Danny Jansen behind the plate. He made me feel a lot more comfortable. We went with the plan I had in Dunedin, but this time I had a slider I could go to that was consistent, that was getting some swings and misses. So, we started working the outside part of the plate and throwing my change up right over the top of it and when I wanted to go inside, I threw my slider. From my first couple of outings, that formula was working for me, so I kept doing it. You always believe in this thing ‘if it ain’t broken, don’t fix it’. I had a lot of success with the plan that I had.
A tell tale sign of a pitcher who has things figured out is his ability to limit damage when he does find himself n a bit of trouble. Brocucki allowed just 49 earned runs in 150 innings this season. For a young pitcher, that shows a surprising ability to keep runs scored to a minimum. How was he able to do that?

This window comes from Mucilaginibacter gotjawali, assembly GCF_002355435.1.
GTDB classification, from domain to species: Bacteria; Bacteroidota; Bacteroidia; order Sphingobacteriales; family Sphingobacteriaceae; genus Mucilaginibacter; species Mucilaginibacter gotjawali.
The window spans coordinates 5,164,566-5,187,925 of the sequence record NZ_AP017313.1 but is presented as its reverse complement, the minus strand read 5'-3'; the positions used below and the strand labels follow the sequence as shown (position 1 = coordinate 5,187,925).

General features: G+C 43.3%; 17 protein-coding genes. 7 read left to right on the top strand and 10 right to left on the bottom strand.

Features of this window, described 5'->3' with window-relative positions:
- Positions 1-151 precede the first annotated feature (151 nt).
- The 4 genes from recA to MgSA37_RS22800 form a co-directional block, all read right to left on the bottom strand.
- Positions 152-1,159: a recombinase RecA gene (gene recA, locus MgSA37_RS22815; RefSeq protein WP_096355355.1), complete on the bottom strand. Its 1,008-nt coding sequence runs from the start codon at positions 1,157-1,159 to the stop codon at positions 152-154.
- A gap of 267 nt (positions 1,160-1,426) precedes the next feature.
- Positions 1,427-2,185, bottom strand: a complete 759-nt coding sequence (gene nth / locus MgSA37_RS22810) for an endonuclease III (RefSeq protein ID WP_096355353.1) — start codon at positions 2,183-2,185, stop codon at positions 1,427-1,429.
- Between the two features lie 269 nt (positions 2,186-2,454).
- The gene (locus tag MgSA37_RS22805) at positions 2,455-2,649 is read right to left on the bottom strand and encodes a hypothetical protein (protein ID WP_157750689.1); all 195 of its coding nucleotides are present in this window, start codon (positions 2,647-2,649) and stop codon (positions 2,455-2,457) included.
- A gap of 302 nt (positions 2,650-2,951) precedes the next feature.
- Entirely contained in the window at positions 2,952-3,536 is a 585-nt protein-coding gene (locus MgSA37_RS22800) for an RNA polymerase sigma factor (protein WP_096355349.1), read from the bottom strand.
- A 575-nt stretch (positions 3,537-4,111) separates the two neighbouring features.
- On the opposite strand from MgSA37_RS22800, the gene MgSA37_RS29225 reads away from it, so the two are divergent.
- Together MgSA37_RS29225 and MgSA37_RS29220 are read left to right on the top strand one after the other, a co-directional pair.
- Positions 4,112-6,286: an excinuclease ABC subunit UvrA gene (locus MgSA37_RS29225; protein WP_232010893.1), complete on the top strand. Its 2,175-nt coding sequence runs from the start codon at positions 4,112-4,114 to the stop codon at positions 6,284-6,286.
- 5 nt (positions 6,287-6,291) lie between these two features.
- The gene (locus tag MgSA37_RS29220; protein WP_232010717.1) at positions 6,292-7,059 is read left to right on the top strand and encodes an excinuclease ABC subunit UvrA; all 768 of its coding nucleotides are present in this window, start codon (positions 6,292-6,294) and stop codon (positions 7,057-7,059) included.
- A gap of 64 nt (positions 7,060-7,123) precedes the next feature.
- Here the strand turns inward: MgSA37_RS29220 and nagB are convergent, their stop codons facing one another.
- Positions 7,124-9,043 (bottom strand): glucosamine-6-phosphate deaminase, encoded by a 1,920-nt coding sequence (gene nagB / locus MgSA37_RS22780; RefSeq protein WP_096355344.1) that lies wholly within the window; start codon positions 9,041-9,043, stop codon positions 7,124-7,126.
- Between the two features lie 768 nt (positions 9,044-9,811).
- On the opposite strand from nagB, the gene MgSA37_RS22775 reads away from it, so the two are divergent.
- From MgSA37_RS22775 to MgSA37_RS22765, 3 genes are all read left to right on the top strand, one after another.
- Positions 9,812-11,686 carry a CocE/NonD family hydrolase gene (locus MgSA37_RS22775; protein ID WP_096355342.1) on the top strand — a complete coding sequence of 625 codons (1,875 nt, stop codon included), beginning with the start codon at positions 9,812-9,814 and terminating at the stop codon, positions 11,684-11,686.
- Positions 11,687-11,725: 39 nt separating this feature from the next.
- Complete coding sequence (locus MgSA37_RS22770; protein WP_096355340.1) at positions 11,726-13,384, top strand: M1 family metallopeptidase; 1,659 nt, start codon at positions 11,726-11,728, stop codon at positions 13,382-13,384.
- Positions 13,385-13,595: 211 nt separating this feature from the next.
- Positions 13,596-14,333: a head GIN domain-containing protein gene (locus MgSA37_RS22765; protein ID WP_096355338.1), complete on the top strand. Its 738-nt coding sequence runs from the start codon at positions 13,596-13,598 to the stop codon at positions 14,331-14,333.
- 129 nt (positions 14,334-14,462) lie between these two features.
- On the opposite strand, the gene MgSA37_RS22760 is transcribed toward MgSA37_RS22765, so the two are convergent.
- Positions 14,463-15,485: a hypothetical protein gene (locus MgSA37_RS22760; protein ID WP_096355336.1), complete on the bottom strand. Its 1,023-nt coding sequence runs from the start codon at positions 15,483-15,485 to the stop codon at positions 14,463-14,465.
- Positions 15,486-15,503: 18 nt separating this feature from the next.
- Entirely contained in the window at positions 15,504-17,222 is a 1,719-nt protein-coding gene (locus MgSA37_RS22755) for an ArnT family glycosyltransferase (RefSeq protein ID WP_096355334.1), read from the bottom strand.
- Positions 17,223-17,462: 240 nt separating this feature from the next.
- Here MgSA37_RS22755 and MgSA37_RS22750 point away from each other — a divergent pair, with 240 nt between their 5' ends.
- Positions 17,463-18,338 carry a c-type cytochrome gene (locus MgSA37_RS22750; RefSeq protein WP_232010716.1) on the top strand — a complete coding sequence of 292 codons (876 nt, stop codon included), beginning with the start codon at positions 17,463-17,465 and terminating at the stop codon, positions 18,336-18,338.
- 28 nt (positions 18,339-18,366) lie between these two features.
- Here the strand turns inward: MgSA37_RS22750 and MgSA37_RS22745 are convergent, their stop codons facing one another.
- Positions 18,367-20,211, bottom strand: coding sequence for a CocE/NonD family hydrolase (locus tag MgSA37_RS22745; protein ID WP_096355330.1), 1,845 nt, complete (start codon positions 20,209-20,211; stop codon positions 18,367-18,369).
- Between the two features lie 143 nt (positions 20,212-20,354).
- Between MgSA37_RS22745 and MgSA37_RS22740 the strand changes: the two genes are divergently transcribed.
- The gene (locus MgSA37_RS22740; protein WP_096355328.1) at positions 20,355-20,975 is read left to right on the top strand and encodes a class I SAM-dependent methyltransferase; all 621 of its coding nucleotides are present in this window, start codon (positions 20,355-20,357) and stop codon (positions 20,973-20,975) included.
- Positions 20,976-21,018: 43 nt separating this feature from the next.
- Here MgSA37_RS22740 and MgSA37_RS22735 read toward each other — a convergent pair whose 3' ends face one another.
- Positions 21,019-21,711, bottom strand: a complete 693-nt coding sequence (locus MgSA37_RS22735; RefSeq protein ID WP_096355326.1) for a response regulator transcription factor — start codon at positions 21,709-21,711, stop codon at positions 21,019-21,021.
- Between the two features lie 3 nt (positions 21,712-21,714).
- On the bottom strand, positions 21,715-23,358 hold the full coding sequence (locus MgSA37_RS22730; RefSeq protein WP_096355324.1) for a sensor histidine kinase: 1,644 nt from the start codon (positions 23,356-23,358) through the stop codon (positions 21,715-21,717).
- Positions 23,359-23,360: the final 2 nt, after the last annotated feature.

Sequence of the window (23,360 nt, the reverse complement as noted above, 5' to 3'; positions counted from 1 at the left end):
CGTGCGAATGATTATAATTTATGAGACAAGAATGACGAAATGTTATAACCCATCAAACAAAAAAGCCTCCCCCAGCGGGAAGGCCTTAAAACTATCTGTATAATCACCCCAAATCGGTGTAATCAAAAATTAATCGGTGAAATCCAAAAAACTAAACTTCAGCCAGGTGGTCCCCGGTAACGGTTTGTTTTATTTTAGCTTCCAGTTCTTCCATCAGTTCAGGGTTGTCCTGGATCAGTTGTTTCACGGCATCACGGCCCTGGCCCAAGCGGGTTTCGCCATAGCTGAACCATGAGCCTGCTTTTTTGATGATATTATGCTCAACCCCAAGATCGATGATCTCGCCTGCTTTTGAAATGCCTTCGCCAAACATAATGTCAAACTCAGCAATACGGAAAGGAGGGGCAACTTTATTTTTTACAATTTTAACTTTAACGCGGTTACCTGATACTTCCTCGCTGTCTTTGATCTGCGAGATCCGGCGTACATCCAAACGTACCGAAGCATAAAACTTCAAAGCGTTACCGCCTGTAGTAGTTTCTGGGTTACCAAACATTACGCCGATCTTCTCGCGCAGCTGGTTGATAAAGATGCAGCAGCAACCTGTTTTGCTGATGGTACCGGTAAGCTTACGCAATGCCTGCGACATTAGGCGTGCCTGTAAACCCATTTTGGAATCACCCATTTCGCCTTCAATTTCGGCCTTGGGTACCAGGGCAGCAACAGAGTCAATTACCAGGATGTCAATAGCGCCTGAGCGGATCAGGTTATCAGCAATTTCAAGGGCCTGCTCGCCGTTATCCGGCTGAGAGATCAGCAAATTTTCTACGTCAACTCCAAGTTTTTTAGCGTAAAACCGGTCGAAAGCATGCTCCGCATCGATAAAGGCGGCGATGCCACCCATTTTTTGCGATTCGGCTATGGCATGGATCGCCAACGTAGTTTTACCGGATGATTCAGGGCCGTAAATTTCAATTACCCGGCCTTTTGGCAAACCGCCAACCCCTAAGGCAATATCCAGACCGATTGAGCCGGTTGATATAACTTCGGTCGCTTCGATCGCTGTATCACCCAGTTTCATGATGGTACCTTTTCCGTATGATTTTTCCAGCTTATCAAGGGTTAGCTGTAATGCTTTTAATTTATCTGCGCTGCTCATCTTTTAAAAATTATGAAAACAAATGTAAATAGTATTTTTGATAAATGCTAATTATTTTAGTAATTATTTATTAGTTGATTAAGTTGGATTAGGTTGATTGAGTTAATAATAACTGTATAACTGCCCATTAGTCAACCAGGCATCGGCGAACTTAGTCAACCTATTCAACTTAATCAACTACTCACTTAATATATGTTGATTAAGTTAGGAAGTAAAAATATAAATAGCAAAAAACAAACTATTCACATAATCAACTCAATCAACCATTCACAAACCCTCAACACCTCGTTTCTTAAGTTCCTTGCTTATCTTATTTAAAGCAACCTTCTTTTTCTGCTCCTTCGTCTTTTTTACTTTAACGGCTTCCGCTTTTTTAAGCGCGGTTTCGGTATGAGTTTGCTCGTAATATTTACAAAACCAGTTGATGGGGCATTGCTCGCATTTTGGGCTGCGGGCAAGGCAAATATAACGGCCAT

Just slowing everything down and making good, quality pitches. When I was younger and runners got on base and things start happening, your mind starts working really fast. From day one in Dunedin, our pitching coach, Coach Riggins, he said ‘Hey, just slow everything down. Because once it goes fast on you, that’s when the snowball effect happens and that’s when you might let in 5 – 6 runs’. He said, ‘take a deep breath and go one pitch at a time’. I really took that to heart. I just really learned how to slow the game down, get one out at a time and don’t look too far ahead. That was the biggest thing, just slowing everything down.